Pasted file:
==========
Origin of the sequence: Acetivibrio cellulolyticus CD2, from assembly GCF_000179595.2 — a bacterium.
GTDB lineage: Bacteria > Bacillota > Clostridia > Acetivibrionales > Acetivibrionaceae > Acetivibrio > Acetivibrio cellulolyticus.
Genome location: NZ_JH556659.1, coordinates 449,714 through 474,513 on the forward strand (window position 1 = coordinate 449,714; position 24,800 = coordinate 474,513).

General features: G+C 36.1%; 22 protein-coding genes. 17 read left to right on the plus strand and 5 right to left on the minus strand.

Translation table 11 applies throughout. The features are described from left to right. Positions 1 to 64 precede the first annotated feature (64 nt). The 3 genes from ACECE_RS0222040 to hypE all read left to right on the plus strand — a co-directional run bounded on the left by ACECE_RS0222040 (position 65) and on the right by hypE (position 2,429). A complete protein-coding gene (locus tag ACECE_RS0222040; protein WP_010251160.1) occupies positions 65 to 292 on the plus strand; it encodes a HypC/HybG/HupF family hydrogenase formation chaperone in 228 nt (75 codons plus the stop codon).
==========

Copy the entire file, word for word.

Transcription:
Origin of the sequence: Acetivibrio cellulolyticus CD2, from assembly GCF_000179595.2 — a bacterium.
GTDB lineage: Bacteria > Bacillota > Clostridia > Acetivibrionales > Acetivibrionaceae > Acetivibrio > Acetivibrio cellulolyticus.
Genome location: NZ_JH556659.1, coordinates 449,714 through 474,513 on the forward strand (window position 1 = coordinate 449,714; position 24,800 = coordinate 474,513).

General features: G+C 36.1%; 22 protein-coding genes. 17 read left to right on the plus strand and 5 right to left on the minus strand.

Translation table 11 applies throughout. The features are described from left to right. Positions 1 to 64 precede the first annotated feature (64 nt). The 3 genes from ACECE_RS0222040 to hypE all read left to right on the plus strand — a co-directional run bounded on the left by ACECE_RS0222040 (position 65) and on the right by hypE (position 2,429). A complete protein-coding gene (locus tag ACECE_RS0222040; protein WP_010251160.1) occupies positions 65 to 292 on the plus strand; it encodes a HypC/HybG/HupF family hydrogenase formation chaperone in 228 nt (75 codons plus the stop codon).